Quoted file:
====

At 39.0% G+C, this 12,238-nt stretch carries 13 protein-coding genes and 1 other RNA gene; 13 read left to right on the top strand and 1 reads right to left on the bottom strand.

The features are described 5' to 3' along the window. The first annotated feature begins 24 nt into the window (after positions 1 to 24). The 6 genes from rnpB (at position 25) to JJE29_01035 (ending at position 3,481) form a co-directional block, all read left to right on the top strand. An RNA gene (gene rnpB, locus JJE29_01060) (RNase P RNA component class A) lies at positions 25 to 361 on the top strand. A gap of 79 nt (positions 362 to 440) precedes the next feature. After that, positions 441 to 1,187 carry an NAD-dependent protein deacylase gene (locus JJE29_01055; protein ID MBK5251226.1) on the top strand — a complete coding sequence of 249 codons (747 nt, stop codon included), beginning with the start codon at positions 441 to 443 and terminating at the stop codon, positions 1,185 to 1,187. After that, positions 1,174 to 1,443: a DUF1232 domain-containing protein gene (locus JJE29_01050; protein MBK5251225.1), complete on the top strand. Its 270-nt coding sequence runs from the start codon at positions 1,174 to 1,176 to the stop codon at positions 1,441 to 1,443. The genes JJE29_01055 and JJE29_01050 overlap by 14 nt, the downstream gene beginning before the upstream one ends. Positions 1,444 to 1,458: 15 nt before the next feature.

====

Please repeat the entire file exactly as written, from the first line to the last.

At 39.0% G+C, this 12,238-nt stretch carries 13 protein-coding genes and 1 other RNA gene; 13 read left to right on the top strand and 1 reads right to left on the bottom strand.

The features are described 5' to 3' along the window. The first annotated feature begins 24 nt into the window (after positions 1 to 24). The 6 genes from rnpB (at position 25) to JJE29_01035 (ending at position 3,481) form a co-directional block, all read left to right on the top strand. An RNA gene (gene rnpB, locus JJE29_01060) (RNase P RNA component class A) lies at positions 25 to 361 on the top strand. A gap of 79 nt (positions 362 to 440) precedes the next feature. After that, positions 441 to 1,187 carry an NAD-dependent protein deacylase gene (locus JJE29_01055; protein ID MBK5251226.1) on the top strand — a complete coding sequence of 249 codons (747 nt, stop codon included), beginning with the start codon at positions 441 to 443 and terminating at the stop codon, positions 1,185 to 1,187. After that, positions 1,174 to 1,443: a DUF1232 domain-containing protein gene (locus JJE29_01050; protein MBK5251225.1), complete on the top strand. Its 270-nt coding sequence runs from the start codon at positions 1,174 to 1,176 to the stop codon at positions 1,441 to 1,443. The genes JJE29_01055 and JJE29_01050 overlap by 14 nt, the downstream gene beginning before the upstream one ends. Positions 1,444 to 1,458: 15 nt before the next feature.